Drawing Practice: Illustrating Florals with Form and Line | Shayna Sell | Skillshare

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Drawing Practice: Illustrating Florals with Form and Line

teacher avatar Shayna Sell, Illustrator and Creator

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Taught by industry leaders & working professionals
Topics include illustration, design, photography, and more

Watch this class and thousands more

Get unlimited access to every class
Taught by industry leaders & working professionals
Topics include illustration, design, photography, and more

Lessons in This Class

11 Lessons (1h 28m)
    • 1. Intro

    • 2. Back to Basics

    • 3. What You'll Need

    • 4. Form vs Shape

    • 5. Drawing with Form 1

    • 6. Drawing with Form 2

    • 7. Drawing with Lines 1

    • 8. Drawing with Lines 2

    • 9. Working Together

    • 10. Class Project

    • 11. Final Thoughts

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About This Class

Whether you have an established artistic style, or are just starting out, the ability to draw from observation will take your work to the next level. It’s like learning a new language. You have to know the basic words, phrases, and sentence structure before you can write Shakespearean plays.

Start with the basics now and your stylized work will be that much stronger.

This class is focused on drawing flowers, but everything you learn here can be translated into your future drawings, paintings, illustrations, or whatever your medium. 

In this class, you will up your drawing skills by illustrating florals with two different techniques. First we’ll go through drawing flowers using forms and negative space. Second, you’ll learn how to illustrate dimensional flowers focusing on shapes and contour lines.

With the help of these exercises you’ll be able to: 

  • Create your own floral drawings
  • Use simple tricks and techniques to improve your drawing practice
  • Make accurate drawings and illustrations from observation
  • Explore your own natural style

This class is for anyone who wants to improve their drawing abilities or brush up on art techniques you can carry over into work in any medium from pencil sketches to digital painting.

Meet Your Teacher

Teacher Profile Image

Shayna Sell

Illustrator and Creator


As a creator from Michigan with too many interests to count, I aim to spread joy with my work. By day, I work in fundraising marketing and spend most of my free time drawing, painting, and gardening. I'm inspired by vintage travel brochures, mid-century fashion, and people.

When I was growing up and complained about being bored my mom always had a solution: read a book or draw something (but secretly I hoped she would let me watch TV). I've been drawing ever since, toting my notepad and pencils around my brothers' sporting events and long car rides.

I graduated with a B.A. in Art & Design from the University of Michigan in 2013. Afterward, I pursued my passion for higher education in my career, but over the last couple years have started to return to my first love - art.See full profile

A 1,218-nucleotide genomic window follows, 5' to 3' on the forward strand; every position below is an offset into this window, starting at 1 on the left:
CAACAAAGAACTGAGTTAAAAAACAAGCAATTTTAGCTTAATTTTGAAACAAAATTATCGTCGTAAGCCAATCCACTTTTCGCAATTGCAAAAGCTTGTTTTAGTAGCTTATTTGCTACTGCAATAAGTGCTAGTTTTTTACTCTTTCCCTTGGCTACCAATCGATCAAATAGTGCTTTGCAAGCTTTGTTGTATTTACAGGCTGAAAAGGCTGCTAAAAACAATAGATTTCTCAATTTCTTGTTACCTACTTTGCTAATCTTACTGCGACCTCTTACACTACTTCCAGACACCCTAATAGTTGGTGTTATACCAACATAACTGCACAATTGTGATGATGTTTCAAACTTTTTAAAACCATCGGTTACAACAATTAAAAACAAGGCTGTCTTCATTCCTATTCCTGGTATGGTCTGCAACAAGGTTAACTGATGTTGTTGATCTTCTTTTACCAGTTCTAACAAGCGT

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1. Intro: Hi there. My name is Gena Cell, and I'm a creator, illustrator, drawer painter, jack of all trades, living just outside Detroit, Michigan. People in florals are two of my favorite subjects to draw, So today this class is going to focus on drawing florals to improve your overall drying practice. In this place, we're gonna do two different exercises to improve your drawing. First, we're going to draw flowers using form on Lee, and second, we're going to create a drawing using only Contour lines. By focusing on the differences between form versus shape and line, you'll build a foundation for your drying practice going forward, and that's really important for any artist. It's kind of like learning a new language. You need to know the basic mounds and verbs before you can start writing beautiful poetry. This class is great for artists of all levels, so if you're just starting out, this will give you some new tips and techniques to help your drying practice. Or, if you are more experience, it'll just help you brush up on different ways of looking at objects and putting them onto paper, and at the end of the class you'll have to new floral drawings. So let's get started 2. Back to Basics: So, as I mentioned in the class intro, learning how to draw or paint or almost any art form is a lot like learning a language. You need to have a basic foundation before you can really start creating new art or artists in your style. And the more you practice, the more you'll be able to develop and refine whatever your style might be. So I thought it might be helpful to take a look at some very famous artists. Early work. First example I have here is a portrait of this artist's mother. The second is just a very basic still life, and the third is just a study of an old milk jug. So even though all three of these are from completely different artists who styles evolve and change much over time, they all kind of started from the same place. Before you congratulate off into specific styles and create really original artwork, you're still gonna need to have some foundational skills. So let's take a look at who these artists are. So this 1st 1 is actually a portrait of Picasso's mother, and this is one of his earlier works. Next we have Salvador Dali and this is just a simple still life. No, Dolly is known for his surrealist work most of all, but this is just a very simple, basic still life, a nun. Last we hear of this milk jug by Vincent Van Gogh, and this is really more of a sketch than anything. And the reason I wanted to cover this is to show you how, even though these artists, under being very different in their later work, they all start out by mastering basics like form and line. And this doesn't mean that any of your practice exercises need to look as finished or complete as thes. However, it's important to understand that a lot of work goes into creating works of art like this. So don't expect to put pen to paper for the first time and draw exactly what you see in your head or in front of you. But the exercises will go over. Today will help get you a little bit closer. So here's an example of one of Picasso's most famous pieces, and I chose this one in particular because you can still recognize women in the photo as human figures, even though they're done in the Cuba style, they're still recognizable. There's still a sense of realism that comes with years of figure drawing and painting. So this is one of Dali's most famous pieces. The persistence of memory. Even though this is very surrealist painting, you can still see that he has some expertise. The clacks look like they're actually melting. You know, this is in a pre Photoshopped world. The only way that he can get this painting onto the canvas and this way is by understanding what objects look like in space and knowing how to paint that accurately. So not only can he paint on extremely realistic clack, he can actually painted, bending and folding and melting. And then, finally, this is a piece spy Vincent Van Gogh. This is a little more straightforward than the other two examples, but this is still an Impressionist painting and a very clear understanding of form, value, shape in line and the reason I wanted to emphasize all of this. It's really easy to look around at what other artists are doing and want to replicate their style, because maybe it really resonates with you, but it's also important to develop a style of your own on. Before you can do that, you do need to have some foundational basics that you can practice, and then the more you practice, you'll start to see your own style come through and then be able. Teoh, identify what elements define your style. 3. What You'll Need: so for this class will be making two different versions of a floral drawing, one based on form and the other based on contour lines. First, we need some flowers to draw. Since this is an exercise and drawing, I highly recommend using actual flowers. If that's not an option, you can always use reference photos online, but physical flowers will challenge you more in a good way. So that's what I would recommend. You'll also need artists, pens or markers of varying thickness. Eso I have some micron archival ink pens here and 05 and No. Three. You also need a lightweight pencil so we can sketch out our basic shapes. And for the form drying, I'm gonna be using content crams. I'm really only going to be using one. I'm going to use the black con, take ran and use that as you would charcoal for the form drawing. You could use something other than charcoal, but I would recommend using the same color palette. So if you are going to use some kind of paint, I would only use one color so that you can just change the value instead of having to make decisions about colors and you'll see what I mean once a get started with the drawing. But you could also use liquid ink with water and a brush, and use that to create different values. So we just want to keep this simple cause we're really focusing more and technique here and the forms rather than color. 4. Form vs Shape: So before I just start in on our form drawing, let's just talk about what I mean when I'm using the word form versus shape or contour lines. So basically, when we're talking about a shape we're talking about something like a square or a circle. Any of those basics shapes that you learn when you're a kid. So shapes are really more of the outline off a two D object. So you know, when your kid learning your shapes, we have our squares or circles anything like that. The difference comes in when we're talking about form, so form actually refers to the three D objects. So today, when I'm talking about drawing with form rather than the shape for first exercise, I'm really talking about the substance of the object itself. So when we're drawing based off of form, I'm not going to be drawing lines off a flower like this. I'm gonna be drying the flower petals. They send their form, so it's a little more sketchy. I still have edges, but I'm not actually drawing them. The edges come from me drying the form and the reason that we wanna kind of isolate these two different things today is so that we can practice how we look at objects in the real world and how we interpret what we see and put that onto the page. So, for instance, we might know, and I'm gonna draw this a little better, so we know that this could be what a leaf looks like or what it should look like. But depending on how you're looking at it, it may look something like this if we're seeing it from the side or for looking at it right at the tip of the pedal. And I'll do the same example belief that I'm gonna draw the form of so might look something like this before looking at it straight on from the tip. So I'm gonna actually look at a flower in front of me right here, and I'm going to try to draw it without drawing any lines, just looking at the form still kind of gruesome lines. So it takes some getting used to to try to prevent yourself from drying what you might be used, Teoh. And the reason we're spending time on this and why this is something that's worth doing is that it will make you a better artist in the long run. Okay, so here, this is actually behind these pedals, these pedals here. But I'm just using the white space. So instead of drying an outline here of the pedal that's behind. I'm just filling in and leaving some gaps to show that this is, ah, separate pedal and that it's behind. And you could easily do this with paint like I mentioned before. Or I think, you know, ink and brush would work really nicely for these exercises here because a brush as opposed to a pencil will give you just a wider area to make your marks with. That's what I like about using this Contact Grand is that I can hold it like this and make thick lines. So I really don't have a choice but to draw the value unless I consciously make the effort to start drawing with the point senator. And this is a really rough sketch just trying to get my point across here of not drying the lines, just drying what I see. So I'm just going to show you how we're gonna use forms in our actual composition with a quick little sketch So I'm just going to start with the center of the Gerber Daisy. That's what I have here. Okay, you'll see that I'm focusing on drying forms instead of actual lines here. Lines here, some focusing on drying forms instead of lines. Right now, no Miskin atrocities tiny little petals around the flower. I need to go a little bit lighter cause I don't want them to be too dark to start out with . I mentioned before that we're focusing when we're drawing these forms. I'm really drying what I see and not what I think the pedals should look like. So some of these tiny ones over here really just look like little edges of the pedals there really tiny. And that's because of the way that the flower is facing me right now, Kind of as they get to this point, they're sticking up a little bit more. Something's going to keep going around and building up my flower based on what I see. So these are some of the actual larger pedals, and then you'll see that I'm leaving a lot of white space. So the white spaces extra kind of working like our lines to separate the different layers of petals, and I'm actually just going to keep moving around the page. That's so we don't focus on one area for too long. Sometimes that's how your drawings can look a little bit funny. You want to keep moving around, keep changing what you're looking at, and that will just make you have a better picture. Overall, it'll be more accurate to what you're actually seen than when you think you see which could be two very different things. Okay, so basically, you're just gonna continue around with all these pedals trying to stay somewhat light with the pressure that you're putting on. If you are using ink you want to be using, you know, very light water Down Inc. With your brush or using paint you want to use here lightest value of whatever color you're using. We're really just trying to get down the basics of the pedals without drawing lines, but with focusing on the form. And then once you have all your pedals laid down, you're gonna go ahead and start adding those values to add dimension. So it kind of looks like I'm drawing lines here, but I'm really just trying to add some dimension by adding those soft little folds in the pedals. I mean, extra dark, kind of pedal here to create this edge. So even though it and draw a line there still on edge between this background pedal and this foreground pebble. So I would recommend just doing a little sketch like this before getting started on your larger composition. Here's an example of one that I did so basically laid down all my forms first. So kind of like this, except I want even a little bit lighter with this one, and I just started adding to mention by shading in some darker areas. I also tried to keep some white space, so you'll see that there's actually a lot of white space around all these pedals here, so that kind of creates an illusion that there are lines, even though I didn't really draw any lines. So I would recommend maybe picking one flower and drying it in this way before you start on your actual composition. 5. Drawing with Form 1: So now let's get started on our actual floral illustration. So first I'm gonna lightly map out the flower arrangement. So right away I'm just getting some kind of landmarks. So I know where the edges of my flowers are. If I'm looking at the flower arrangement, the base is probably about 1/3 the size of the arrangement. So let's say that's the top of the base. This is the bottom. Gonna add Thisun the actual shape. But I'm really just lightly sketching this out. I think I made that a little bit too high. Way go. And really, I've got three daisies right here. So I hope you can see this really lightly sketching the shape that the three of those make altogether. Okay. And then this area here, there's a twig six out from the overall arrangements. I'm just kind during that basic shape, this seems actually a little too big. Maybe make that smaller. You'll see that I'm just really loosely holding my pencil. This really is not about getting actual lines and shapes in here. Okay? And there's this other flowers air just peppered throughout. So not being really precise here. Then over here we've got some eucalyptus lease. That's kind of the basic shape they're making. Okay, and that's all I'm really gonna do. So that's not a lot, but it is going to give us kind of a roadmap for when I actually start drawing. All right, so I'm just gonna go ahead and get started on, and I'm not gonna focus on any one area for too long. I just want to get our basic forms planted dumb. So, like our sketch. I'm gonna start with the little center of the first Daisy. I'm gonna make some very basic pedals. And I'm not going to as much detail here as I did in my little sample sketch because there's so much going on here. I really want to get kind of this fool flower arrangement down on the page for this class. So I'm not gonna go into a lot of detail in every single area. It's gonna be more about focusing on form and getting suggestions of the details instead of trying to get precise exact details. But if you want to make it very precise and you know every tiny little pedal, feel free to go ahead and make it that way for the cliffs. I'm just going to keep it simple, because we could be here all day if I decide to do every single detail and I'm trying to get the basic overall direction of this daisy because it's facing me mostly head on. But the bottom part is kind of poking a little bit towards me. So I'm trying to get so that dimension some of these pedals might be a little more round and the edge of the pedals, then straight on like some of these alarms. Okay, so I'm just going to stop there. I could keep going, but like I said before, I wanna keep moving around the page. So I'm gonna establish the daisy that's up here, and this is where it mapped out the edge of it. Bees. I'm gonna actually gonna draw the summer here. This one's smaller than the other one and nor moving a little bit quickly. This because I'm trying to force myself to make some quick little decisions. That might not be something that you think about when you're drying, but really drawing or any kind of art is just a bunch of little decisions that you're making in the moment. Okay, that's basic enough for now. We'll return to it later. This one's being kind of squished the center of this daisy. And the reason I started with this first large daisy in the front is because there one is the closest to me. So by starting their I can add these other daisies that go behind it and create layers. I think that's a good enough start for now for the daisies and let's move on. I have some kind of random flowers throughout, so it doesn't really matter too much where I put them. But these are gonna be a little bit of a different challenge, because these have a lot more folds and pedals that wrap around each other, kind of like a rose. So let's see how we could do this. Some kind of using the flap edge of my cram to create these pedals, meet some edges. So here, amusing white space to kind of show, some of them overlapping again. It's just in a different way than the daisies. The daisies air Very straightforward. You can see all the pedals on one flat plane for the most part, where these are much more complicated, the way they intersect and overlap. It was tempted to draw a line there, but I'm really trying to avoid that. So right now I'm really kind of drawing what's around it and not the flower itself. This is the flower here. This is just trying to give some edge to it. Something look exactly like a flower. But the more I do this in, the more detail we add, and the more value you'll really see, the flowers start to take shape. So I'm just gonna move on, though, because, like I said before, I just want to keep it moving. This is a really tight, narrow space in the center of this flower, so they're kind of more line like, and that's OK, so there's another a little lower form. Their draw this the stem where it opens up into the flower and this is a line. But I'm still using my flat of storms, trying to not get a really sharp line there, and we've got some got a little one peeking out over here, some sort of switching back and forth between drawing the actual pedals and the edges around the pedals. so drawing the negative space. So this is negative spacer here, right here. And really, this little white spot is what's the actual pedal? So this isn't gonna be as finely detailed as our contour dryness. That's where you'll see a lot of the very minute little details. This I'm just focused on really creating images with our value variations and our forms. So you'll see, actually started to draw some lines right here, and that was in the state. But I'm just gonna keep down going, Okay, so I think of small lot time in this area. Let's move back over here. I don't want to forget about this side his these twigs. So even though these airlines shapes, I'm just kind of using the edge of this to kind of help myself not just draw straight up lines. I'm really using a gesture to create this. So okay, and there's another twigged that comes out this way. It's got a few little branches. It's good for now. I'll return to those, and then there are some flowers kind of poking behind here, So let's try to get those on the page. This is getting a little indistinct here these air kind of blending into each other, even though this is a different flower and this is the daisy in front, That's okay, but it's just something I will have to keep in mind when I come back to that spot later. That a leaf back here. That's kind of Comey now, some using this whole lodge again to create that leaf, another one behind it. It's a lot of this is almost like it's a suggestion of the object to then actually drawing it. We're kind of alluding to it. Another lower of here can, and I've kind of ignore some of this down here. So this is where I have some eucalyptus leaves coming out. 6. Drawing with Form 2: and I'm gonna go ahead and I'll add some little connecting branches later. I love the shape of these leaves, and it's just have a different way. I don't normally draw this way, so it's nice to kind of get out of my comfort zone, get some practice in, Be careful, getting a little messy with this, But that's all right. This is kind of our basic overall floral arrangement. We have most of it down, so I'm just gonna keep going around and adding more more levels of detail. All right, So as I'm going around and I'm adding more detail to this, I'm also going to be adding some more dimension with shading and with how I use my negative and dark spaces. So, one example of that, um, let's talk about, like, this edge here. Yes, draw stem real quick. So this is the edge of a flower, And I really want to make that known so I could do something like this, and I'm just gonna give me the space, some background. And then now we can see that more to find something to do things like this all throughout, and it's now isn't perfect. But this is practice, and sometimes Nestle accidents will happen as you're doing this. But this doesn't mean I have to fill in my entire background or surrounding area with black either. I could just use this as I see fit to create some edges and add some interest. So it might be a little How do you wrap your head around right now? Said a little lighter, A huge but necessarily trying to establish that black is gonna be my background color for the entire piece. I'm just using it as another tool that I have to add some dimension to this. So this looks like maybe it's part of the wall or something else in the background. But it's definitely not part of that flower. Have been disregarding the base, so I might as well get that down. I started drawing lines again. It's very easy to Dio because we're so used to drawing that way. Early start I am. This is glass, So I I kind of wanted to build a glass, so I'm just gonna and let's return to our daisies for a little bit. So just create in some really dark spaces, too handsome dimension and paying attention to where the light is hitting these pedals. Which ones are darker. And you also want to avoid ending up with everything the exact same color, cause that's when it starts to get boring and kind of repetitive. I'm also trying to keep some of their white space alive, and this is where you really to start learning kind of on your own. You'll learn from your little mistakes. So maybe you were a little too heavy handed with one spot like here are kind of connected those pedals I didn't really mean to. So maybe I dark in this a little bit more so there's more contrasts and maybe it'll kind of distract you from where I must up. But there are all these little things that will come up the more you do this and the more you draw like this, So it's just a really good way to kind of stay fresh and really just up here drawing. And then you can make decisions as you go like, what do you want to include? Do we want to include a stem here or not? How important is that? All these little things that you're gonna figure out as you go along. Oh, man. So this got a little bit smeary that somebody got to be careful about when you're working with this kind of mediums are just remove fill in here. It's obviously that's not ideal, but it is a good reminder to be careful when you're working. I might actually roll up my sleeves. Think they're a little bit heavy, but not a huge deal. We can come back to that later. Okay, That's yes, really dark edge there. So this I might keep a little lighter how, like how those leaves look. But maybe I'm gonna dark in the space behind the base to kind of I had a line there. So it's not that many strokes. I've already added more of an edge behind this face. So a lot of this kind of just making it up as I go along and seeing how I can make this look more like my composition. So a lot of it is his experimentation. I definitely chose a medium that is a little tricky to work with because things like this happens. Smearing little pieces of charcoal gets scattered around, so sometimes that does kind of ruin your pure white spaces. So that's just something to keep in mind when you do your own project. If that's going to bother you or not that I think it's always nice to mixed up what you're working with. Two to mix up your medium. Maybe challenge yourself was something you haven't done before getting really dark spots, and it's just gonna help define our flowers a little bit more. You don't want to be afraid to go to dark. Some people aren't afraid of it all, and that s a ruin, your drawing. But that's something that I always would struggle with is, you know, going way too light. I once had a professor who told me that every drying should have an extreme black point and a white point, and that's just to make sure that your eye is drawn somewhere because your eyes going to be drawn to those areas of really high contrast. So when you first look at this, maybe it's this center of the daisy here. Or maybe it's this right here is white and black. Either way, we wanna make sure those points of interest are in here and then of course, there's always different styles where that really doesn't make sense to have an extreme, blacker, extreme white. But it is something to keep in mind, you know? Are you missing out on any interesting areas? If you have a really light drawing where everything's kind of the same tone, and then maybe you have one black point and it makes your drying that much stronger because it's just one spot in a very light peace, and I've been neglecting this area, so I'm gonna go back to it. It's always good to challenge yourself, get out of your comfort zone a little bit. It was gonna, well, that up a little bit so you can see more of what's going on here. I always recommend to maybe taking a zoomed out Look at what you're doing. Sometimes you'll see something really obvious. That just looks really funny that you completely missed before. So think I'm not loving right now. Is this kinda hard line from the base? The flowers so soon I could do about that. You can add some more stems, and actually this is supposed to be a glass face, so you'd probably see them well, you do see them kind of coming through. I'm just gonna continuing some of the ones that I've drawn already. This is where the water starts. Movies. You suggest that there, I'm gonna make this look a little cloudy. Blunden. I have a cost to do this, but something is kind of fun to do with your hands, especially since this is more of exercise. I'm not too worried, and I'm kind of adding, actually, a little bit of contrasts is now my background looks a little blurry, but my main drawing has more definition to it. So kind of like that action, you'll add some over here. So this looks less messy and maybe looks a little bit more intentional. Did you take care of a black background going on? But that's all right. All right. So I think this is where I'm gonna go ahead and stop. We could keep pushing further to make this look even more realistic, but I kind of like this. Look, it's a little loose and still kind of organic, but you can see how we were able to create some dimension just by using forms and avoid using too many lines unless they were absolutely necessary 7. Drawing with Lines 1: all right, so now it's time to talk about our contour line drawing. So if you remember from earlier, I kind of went over the difference between drying with form versus drying with shape and lines. Eso we looked at our no circle. Examples are square, and then I kind of talked about the difference between drying, what you think you see and what's actually there. So we mentioned how a leaf might look like this. It's so that looks like what a typical leaf should look like in her mind. But that's going to change a penny. Nine. How we're looking at the leaf. So if it's pointing at me, I might only be able to see this kind of triangle. So that's the tip of the leave here. So this point here is what's facing. I'll start now and then. This edge is the part of the leaf that's kind of going back into the distance. Someone will get another examples with a flower. So let's say we have a rose. A lot of times you might think it looks something like this when we're looking straight on , and this is just a relieve quick, loose sketch. Okay, so something like that. That's if we're staring at it right where all the pedals are coming together and forming that typical rose shape from the side. It's probably gonna look something more like this, and these aren't perfect. But this is just to show you how your perspective really does change how you view an object . And this is a good point for me to emphasize why it is so helpful to have something right in front of you that you can play around with. Look at it from different angles and it's just gonna make you have a better understanding of whatever that object is that you're drawing. So in this case, you know, we're gonna be working on flowers today. And if that's something that you enjoy drawing, the more you draw them from different angles and understand what they look like from different perspectives will help so much, even when you're kind of just making things up like I did here. And being able to draw something as it appears is what will elevate your drawing to the next level. All right, so let's go ahead. You get started with our actual can't sewer line drying of our flowers Sleep before I'm sketching out basic important lines and parameters slick before I'm kind of Malfi Now what my drives didn't look like and I'm drying really lightly. So it might be kind of hard to see on the video, but just getting kind of the extreme point. So this there's a branch that comes out really far here. There's one that paps out of the vase here, and then we have our kind of you go of dissent, drops down there and then here's kind of the main edge of our bouquet and then let's to the basic shape of our daisies. So these 1st 2 are pretty circular cause they're just facing me straight on. But this one's kind of bent, so I'm gonna have this kind of like ob along shape here. Yes, keeping these pretty loose. But I am drawing in a little bit more than I did for the drawing that we did with form only , and that's because we are gonna be drawing a lot of lines. It's going to be much more detailed looking. It's going to be, ah, lot less free form like before. I'm trying to keep it moving around the page. Not focusing. I'm one any one area in particular. Okay, so I think we're off to a good start right now. We have our basic shape mapped out. Okay, so I'm just starting with the center here. I'm just gonna start drawing some of the tiny pedals that go great around the center. So they just look like these little I kind of see shapes and you'll notice I won't be moving around the page quite so much as I did in the last exercise withdrawing forms. And that's because we're gonna have to kind of establish some of the hard edges before we start plotting other things down. So some of the pedals air getting bigger. But on this side of the flower, they're a little bit for shortened, So they're still not necessarily the full petal shapes. Where over here, they start to get longer a little bit earlier. Even that difference alone is creating some kind of movement. You can kind of tell that these air pointing straight off and kind of out in the space where these air pointing pretty much straight out at me. And these air kind of putting out in back a little bit. I'm just trying exactly what I see. So like this pedal, I can really only see the side of it. So it's a little bit funny looking on its own. But as I keep going and keep drawing, it'll all make sense. It'll come together eventually. I'm also paying attention to layers here, so the different layers of the pedals. So we want to draw the ones that are closest to us first and then draw the ones that fall behind those first early layers. And now I am starting to move around the flower more because I want to make sure that I mean not making just a perfect circle because it's not gonna be a perfect circle, and I don't want to look like one. So here I start to draw this before I drew what was in front of it. That's OK. You can just come to stop where you're drawing and draw the one in front when you make little mistakes like that and they'll happen so you can see I'm already getting pretty decent amount of dimension, and I'm just using lines. There's no shading, no textures are not drawing the little fold lines on the pedals, but we're still getting quite a bit of dimension here, and it's looking somewhat like a realistic flower and all that's simply by drawing the pedals just as I see them. I don't want to oversimplify it because it does sound very obvious when I say that just are what you see, but it's something that you really have to work out and train your eye to dio. The more you do it, the better you'll be a drawing and drawing realistically but also help when you are working in your own styles. Well, because you can draw things better for memory, really just building your foundation of drying and getting those skills down just to draw what you see and nothing else. So since we have this down, we can move on to other parts of the composition. I really want to get this established before we move on, because we want to make sure that we're sizing things appropriately in relation to each other. So now that I have this flower here, I can kind of figure out what the size of some of these other side flowers will be for these leaves over here in relation to this flower. So I'm actually gonna move over here, do some leaves. So some look a little flattened Psalm are just perfectly on their side. Look like regular old leaves. There's also some little kind of seedpods floating around. So some of those I may have to drive first because there in front, some of the leaves. I'm not really worrying about where they connect just yet. I'm just trying to get the little seeds down, and then I'll kind of figure out the lines and how those air connecting to the main part of the branch. I'm being a little bit less precise with these just cause I want to get them down on the page. I don't think they need as much attention is our leaves and the flowers and those other kind of more complex areas. Okay, so now I can draw the leaf that comes behind here. We've got one comes down there. There's one really close to the pot that kind of comes this. So even though these are all from the same plant and should have the same basic shape, you can see that they look a lot different as we're drawing them, you know, as they appear in space. All right, so I think I've had enough detail over here for now. I like how this is turning out. So let's move back over here somewhere. Maybe establish something over here. So I have a flower. This is much more Dalek it. Sorry. No, I'm just drying all those little edge lines of all the folds of thes pedals. For this, I really I like to start from the inside out. It's like here just made a little mistake. I kind of I know that this is usually little bit longer, then the flower itself. But this doesn't really look like it does in reality, because what I'm looking at it in person, this actually is much more foreshortened. So the flour is kind of to the right, but it's also coming at me a little bit, so I'm just going to move this line off. It looks a little bit more realistic to me. Then we'll just kind of keep drying around it. I'm just going to ignore that for now. That's one of the things that happens when we are working in a pan or a marker like this. So that's OK. We'll just keep moving on. I'm just gonna draw from the second line that I drew the one that I think is a little more accurate. Okay. And there's a flower kind of behind it that I can draw. So this isn't easy. There are gonna be some mistakes that you make here and there. But like anything else, the more you practice, the better you'll get and the quicker you'll get it kind of plotting these things down? No, just trying the stem for buying there. So it looks kind of messy right now. But later, when we start working on our lines and making some of them thicker and leaving some of them thinner will be able to add more dimension here and kind of differentiate between these two flowers and then I'm gonna move back over here. Let's do this branch. I'm still paying attention to my layers. I can move on to drying all the little buds on them, so I'm just gonna continue to move around the page and finish up the basic outline of all of the flowers in my drawing 8. Drawing with Lines 2: So I made a point. Now where I'm going to start playing with my line waits to add some dimension. So right now, everything is pretty much the same with every line looks about the same. And that's why I've been using the same pen at the same size for the entire composition. So first, I'm actually gonna start with what should be our thickest lines. I'm just adding this detail. I kind of overlooked before because I was trying to get as much on the page is possible. So really quickly. I'm just gonna go ahead and and these little circles, I just want to make sure that we have dimension. This is probably the closest thing I'm getting to adding an actual texture, these early lines. But I really don't want to have those open white spaces. So there we go. OK, so I made a point where I'm gonna start Annie more variation to our lines by making some of them thicker and leaving some of them very thin. Before we do that, I am gonna go ahead and just erase all of my pencil marks first. So the idea here is that we're going to thicken any lines for the areas that are closest to us. So once again, this is where it's really helpful to have an actual object in front of you. Because I can actually tell the distance between me and the object so I can see what is actually closest to me, even those there might be overlapping layers. And what we're gonna do is just thicken lines where the object is closer to us and leave further away. Objects with very light lines are original lines. So the closest part in this entire arrangement is probably this one paddle right here. When I'm looking at it, that's what's closest to me. So I make sure gonna start there, and that's going to be our darkest part of the entire image. So I'm just using a sicker marker here than the one I started with. And I'm just gonna draw over my initial line. I'm actually burying the thickness to So this part is a little bit further in this tip is what's closest to me. And if you're using pencil, you can do the same thing just by thickening in your lines. But it's probably take longer to thicken them because you know, you're unless you're using a dull pencil traveling and take a little bit too thick in those lines up. Let's just a starting point and I'm just gonna go around. Really? This entire flower is what's closest to me. So I'm gonna go around and thick in these lines. And what this is gonna do is draw more attention to the parts that are closer to you so that when someone looks at this, it's gonna have a lot more dimension. So we'll be able to tell kind of the layers of the image. So here will be able to see that this flower is clearly in front and this one is behind, and that will make more sense. Is things take shape as I move around the image. So I'm just going to keep working Kind of This whole side is a little bit closer to me because jutting out more from the flower said, pending on how big your images and how many flowers you have in here. This can take quite a while. But I think it's a little bit therapeutic, actually. So I don't mind it. That marker starting around of being something I have to switch back to my smaller one, which is an ideal. But that's all right. It just means I'm gonna have toe thicken my lines more with my emotions and something else you want to pay attention to is are these little intersections where layers meat. So this pedal is in front of the songs, So I'm gonna just sick in a little bit more right there. So I'm going to keep moving around the page and working on these thick and thin lines. So something you want to pay attention to are these little intersections and what I mean by that is an area where there's a shape in front in the shape behind us, and the intersection is where those lines meet here. So you just want to make sure that it's a little bit sicker where they're meeting, and that will help to create more dimension. So this lines already pretty six. I'm not too worried about that. And keep in mind that it's always easier to add lines than it is to take away. We can't really just erase lines of make a mistake. So for like, areas like this I make might come back and make this darker later. But for now, I'm just going to give it a little bit of a thicker line and come back to it. It's like this line here No, but somewhat sick. But I'm going to keep the end of it over here a little bit, sinner, because that's further away from me. So you're gonna be thinking about how this exists in space and also in relation to you kind of messed up there. So I'm just gonna sick and that up. So here's one of those intersections, so I'm just making it a little bit sicker there. So this side of that pedal is way thicker than this side, and that's gonna help create more dimension. So, really, that's our main goal here. We want to make this two D image look a lot more three dimensional without using any value or texture. No shading whatsoever. Just using lines and the weight of the lines. Here's another one of those intersections, so I'm just sickening that up. And this is partly why working with flowers is so great for an exercise like this, cause they're just so many little layers. So you're gonna have to meet decisions. But for each and every one of these petals, thes leaves these branches, you're gonna have to think about every little element, so it's just some really good practice and making some quick decisions. I think that's something that people kind of forget about. I think there's a belief that some people just can't draw and some people can't well, most people who are good at drawing. It's because they practice a lot, even if you have some initial talent. You know, I have always been pretty good at drawing, even when I was a kid. But since I knew I was good at drawing, I want to do it more and more compliments I got, the more I kept drawing. And the more you draw, the better you get at making these kinds of decisions and observations. Some like for this puddle. It's actually closest to me, kind of in the middle here, so I'm actually going to make that the thickest part of the pedal. It's going to be sick overall because it is in front, but we just want to make sure that we're varying weight, even within the same line. If you don't add that variation. It's just gonna end up being a very kind of monotone look, And then you're just gonna have basically very simple petal shapes sticking out rather than a more complex peddle existing in space so that this puddle is really far back in the flower. But it's still much closer to me than any of these branches behind here are. So even when I move on, I'm working on separate flowers and stems. I'm just gonna have to keep that in mind that really this is gonna be kind of the focal point of our whole image because that's what's closest to me. I'm still kind of moving around, not focusing on one small area. I mean, that's just to keep things kind of even. And when I say even I don't mean, um, looking the same, I just mean paying equal attention to all parts of the flower. So hopefully you can see a little bit of that dimension that we're creating as we go along here. - This is one of those things that you just plan some music and focus on your drawing. We already have the basic lines established, so it's a little more kind of once a mindless, but you don't have to be quite as focused in. So I'm just going to continue working with the line waits throughout the entire picture. So I'm just gonna stop right there. I think this I think this has a nice level of dimension. It's looking more three d than to be overall pretty happy with it. I could always go a lot farther with this, and I encourage you to if that's the look you want. Um, but you could really spend hours and hours getting this perfect and really working on getting those layers. 9. Working Together: So I hope that these two exercises allowed you to challenge yourself a little bit and try something new by isolating form and contour lines. But of course, many artists combine variations of form line texture in new pieces, so I just have a few examples of what those look like when they're put together. So this 1st 1 uses lines, too. Not only create shapes will also create texture and form is used to help create a three dimensional look in the shading on the jacket and the boots on the floor. This next example is using mostly formed to create these peonies so you can see how variations in the color are helping to create that three dimensional look of the pne and the layers of flour. But I'm also using some lines here on the leaves to create some direction and movement. And finally, this little gua sh pumpkin painting his two distinct layers. The 1st 1 was just forms of these pumpkins and then laid over top our contour lines as well some texture lying to create grooves and add dimension to the pumpkins. So at this point, I hope you feel confident to combine these two techniques and create some interesting works of art on your own 10. Class Project: for your class project. We're going to use what we learned in class today to create two different versions of the same drawing. You'll create one using Onley form and value. And once again, when I refer to value, that would be shading paying attention to both negative space and the space you're actually drawing. And the second will be a drying using on ley line and shape. So you'll use calm to her lines to create your shapes and then use varying line waits throughout the composition to create dimension and interest. 11. Final Thoughts: Thank you so much for taking this class with me today. I hope you got a lot of good information out of it, and we'll be able to carry these tips into your drawing practice whether you're drying florals or anything else. Don't forget to share a picture of your class projects and please feel free to post on instagram and tag me at Shane A Cell art. You can also follow me there for pictures of my artwork and updates on upcoming skill share classes. Thank you.